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A standard against which a security's performance is compared. A benchmark is usually an index of securities of the same or similar class. Stocks are usually compared against stocks; bonds against bonds, etc. Another type of benchmark considers securities according to industry: a telecommunications stock may be compared to other telecommunications stocks. Likewise, mid-cap securities may be benchmarked against other mid-cap securities. Some indices, such as the Dow Jones Industrial Average and the S&P 500, are considered to be benchmarks for the wider economy.
Farlex Financial Dictionary. © 2012 Farlex, Inc. All Rights Reserved
benchmarkingthe practice whereby a firm studies the ‘best’ PRODUCTION and MARKETING processes used by immediate competitors and firms from other similar industries so as to identify possible ways for the firm to improve its own methods. Benchmarking usually involves a number of steps: selection of critical processes that may need improvement; in depth study of other firms who perform these processes particularly well; adaptations of the processes identified so as to facilitate their implementation by the firm.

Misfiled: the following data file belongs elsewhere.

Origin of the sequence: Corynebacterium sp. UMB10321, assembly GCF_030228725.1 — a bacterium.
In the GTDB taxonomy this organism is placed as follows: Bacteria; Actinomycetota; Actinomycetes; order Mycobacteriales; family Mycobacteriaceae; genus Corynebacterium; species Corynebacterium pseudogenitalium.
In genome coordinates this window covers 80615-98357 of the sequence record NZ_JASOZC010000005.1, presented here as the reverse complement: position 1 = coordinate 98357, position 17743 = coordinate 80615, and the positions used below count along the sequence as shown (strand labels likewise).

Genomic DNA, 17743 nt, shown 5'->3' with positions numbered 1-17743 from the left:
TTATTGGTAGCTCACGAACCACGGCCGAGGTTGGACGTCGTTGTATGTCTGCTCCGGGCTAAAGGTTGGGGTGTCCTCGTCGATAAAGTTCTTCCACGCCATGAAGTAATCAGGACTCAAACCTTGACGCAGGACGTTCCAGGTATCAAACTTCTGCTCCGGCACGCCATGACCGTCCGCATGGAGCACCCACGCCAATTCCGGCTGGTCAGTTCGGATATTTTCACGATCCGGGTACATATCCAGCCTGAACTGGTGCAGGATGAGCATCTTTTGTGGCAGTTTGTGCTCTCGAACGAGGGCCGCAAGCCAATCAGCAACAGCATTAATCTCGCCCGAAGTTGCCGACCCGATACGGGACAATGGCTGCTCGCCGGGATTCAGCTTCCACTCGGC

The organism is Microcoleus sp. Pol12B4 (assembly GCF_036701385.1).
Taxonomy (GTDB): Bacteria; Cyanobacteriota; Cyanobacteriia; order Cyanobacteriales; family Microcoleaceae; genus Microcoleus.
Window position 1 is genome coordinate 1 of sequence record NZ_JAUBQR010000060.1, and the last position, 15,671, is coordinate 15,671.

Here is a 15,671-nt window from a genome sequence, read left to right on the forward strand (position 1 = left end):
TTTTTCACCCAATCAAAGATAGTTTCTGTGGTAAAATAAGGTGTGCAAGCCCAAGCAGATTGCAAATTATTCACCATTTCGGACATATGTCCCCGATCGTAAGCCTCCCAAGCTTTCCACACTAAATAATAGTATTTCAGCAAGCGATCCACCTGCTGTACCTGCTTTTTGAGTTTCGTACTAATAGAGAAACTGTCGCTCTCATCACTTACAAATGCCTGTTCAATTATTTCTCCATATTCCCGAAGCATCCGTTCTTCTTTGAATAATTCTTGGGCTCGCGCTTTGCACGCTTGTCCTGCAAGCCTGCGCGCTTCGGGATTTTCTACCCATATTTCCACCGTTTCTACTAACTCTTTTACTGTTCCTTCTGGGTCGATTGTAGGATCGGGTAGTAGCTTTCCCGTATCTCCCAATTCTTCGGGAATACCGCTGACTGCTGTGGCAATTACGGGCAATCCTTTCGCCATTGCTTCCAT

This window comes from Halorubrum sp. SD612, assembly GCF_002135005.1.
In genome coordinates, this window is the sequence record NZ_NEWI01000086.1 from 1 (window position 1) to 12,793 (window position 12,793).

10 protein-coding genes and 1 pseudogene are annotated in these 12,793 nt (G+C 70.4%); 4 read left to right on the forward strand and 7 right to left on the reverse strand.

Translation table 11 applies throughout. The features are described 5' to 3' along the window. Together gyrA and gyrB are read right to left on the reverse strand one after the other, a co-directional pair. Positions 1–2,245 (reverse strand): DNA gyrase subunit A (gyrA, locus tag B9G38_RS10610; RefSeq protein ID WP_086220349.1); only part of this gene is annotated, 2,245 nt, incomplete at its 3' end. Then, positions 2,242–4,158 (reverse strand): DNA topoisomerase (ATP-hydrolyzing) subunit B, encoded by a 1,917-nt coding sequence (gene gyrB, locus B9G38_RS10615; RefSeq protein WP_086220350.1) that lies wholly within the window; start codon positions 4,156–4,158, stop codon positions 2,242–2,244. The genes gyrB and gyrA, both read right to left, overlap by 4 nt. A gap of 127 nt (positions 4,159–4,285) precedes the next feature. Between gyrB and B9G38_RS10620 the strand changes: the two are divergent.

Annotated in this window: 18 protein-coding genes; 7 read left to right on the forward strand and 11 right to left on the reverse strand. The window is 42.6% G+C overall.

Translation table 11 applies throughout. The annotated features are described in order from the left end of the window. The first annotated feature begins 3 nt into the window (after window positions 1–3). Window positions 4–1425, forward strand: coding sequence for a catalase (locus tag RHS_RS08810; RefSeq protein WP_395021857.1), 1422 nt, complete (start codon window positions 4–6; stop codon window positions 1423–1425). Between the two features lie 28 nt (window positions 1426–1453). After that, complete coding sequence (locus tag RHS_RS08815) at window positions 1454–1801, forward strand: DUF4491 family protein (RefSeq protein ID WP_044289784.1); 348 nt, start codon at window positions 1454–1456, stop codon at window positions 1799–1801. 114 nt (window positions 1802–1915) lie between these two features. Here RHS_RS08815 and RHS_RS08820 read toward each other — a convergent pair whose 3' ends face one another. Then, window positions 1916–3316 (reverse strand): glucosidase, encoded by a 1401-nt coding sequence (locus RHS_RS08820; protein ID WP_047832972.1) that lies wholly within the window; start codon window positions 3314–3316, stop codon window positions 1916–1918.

Collins Dictionary of Business, 3rd ed. © 2002, 2005 C Pass, B Lowes, A Pendleton, L Chadwick, D O’Reilly and M Afferson
benchmarkingthe process of measuring aspects of a firm's performance and comparing this measured performance with that of other firms. Benchmarking can help a firm to discover where its performance is deficient and can suggest means of improving competitive performance.
Collins Dictionary of Economics, 4th ed. © C. Pass, B. Lowes, L. Davies 2005